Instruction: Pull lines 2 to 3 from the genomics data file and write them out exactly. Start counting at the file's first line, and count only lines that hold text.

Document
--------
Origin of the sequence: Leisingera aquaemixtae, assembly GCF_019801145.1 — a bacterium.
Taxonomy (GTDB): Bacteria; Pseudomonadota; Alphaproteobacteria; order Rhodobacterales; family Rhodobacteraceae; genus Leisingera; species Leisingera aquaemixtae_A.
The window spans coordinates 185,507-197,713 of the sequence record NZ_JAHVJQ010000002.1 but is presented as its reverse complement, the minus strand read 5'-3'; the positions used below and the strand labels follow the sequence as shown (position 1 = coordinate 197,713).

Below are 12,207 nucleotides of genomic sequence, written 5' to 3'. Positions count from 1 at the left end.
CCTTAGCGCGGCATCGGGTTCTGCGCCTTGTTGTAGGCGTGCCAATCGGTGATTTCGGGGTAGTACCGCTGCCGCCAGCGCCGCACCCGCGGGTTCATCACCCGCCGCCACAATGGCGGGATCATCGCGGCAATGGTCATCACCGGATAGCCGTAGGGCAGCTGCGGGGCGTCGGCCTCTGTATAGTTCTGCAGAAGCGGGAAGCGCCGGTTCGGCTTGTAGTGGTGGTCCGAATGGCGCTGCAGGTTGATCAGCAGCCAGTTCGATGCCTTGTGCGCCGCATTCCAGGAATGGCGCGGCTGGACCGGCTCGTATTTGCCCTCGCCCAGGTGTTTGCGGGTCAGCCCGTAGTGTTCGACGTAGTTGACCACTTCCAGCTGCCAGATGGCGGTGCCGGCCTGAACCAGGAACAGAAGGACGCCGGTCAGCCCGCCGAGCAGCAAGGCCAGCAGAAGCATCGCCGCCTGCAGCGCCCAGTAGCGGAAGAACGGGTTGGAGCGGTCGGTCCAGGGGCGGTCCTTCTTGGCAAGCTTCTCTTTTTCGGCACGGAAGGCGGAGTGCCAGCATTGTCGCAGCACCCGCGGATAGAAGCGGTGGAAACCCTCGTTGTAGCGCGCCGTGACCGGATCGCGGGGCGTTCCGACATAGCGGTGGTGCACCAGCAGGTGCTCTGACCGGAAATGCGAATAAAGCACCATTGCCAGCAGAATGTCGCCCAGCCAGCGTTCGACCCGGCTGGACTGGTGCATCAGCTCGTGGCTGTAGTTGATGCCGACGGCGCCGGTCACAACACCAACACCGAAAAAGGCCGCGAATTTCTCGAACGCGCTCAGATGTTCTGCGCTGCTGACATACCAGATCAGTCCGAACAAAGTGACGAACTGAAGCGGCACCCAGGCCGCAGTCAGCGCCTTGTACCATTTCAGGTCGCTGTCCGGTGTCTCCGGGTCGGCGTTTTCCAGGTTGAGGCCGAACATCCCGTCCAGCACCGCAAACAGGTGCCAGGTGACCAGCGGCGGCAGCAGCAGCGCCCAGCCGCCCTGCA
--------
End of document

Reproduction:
Taxonomy (GTDB): Bacteria; Pseudomonadota; Alphaproteobacteria; order Rhodobacterales; family Rhodobacteraceae; genus Leisingera; species Leisingera aquaemixtae_A.
The window spans coordinates 185,507-197,713 of the sequence record NZ_JAHVJQ010000002.1 but is presented as its reverse complement, the minus strand read 5'-3'; the positions used below and the strand labels follow the sequence as shown (position 1 = coordinate 197,713).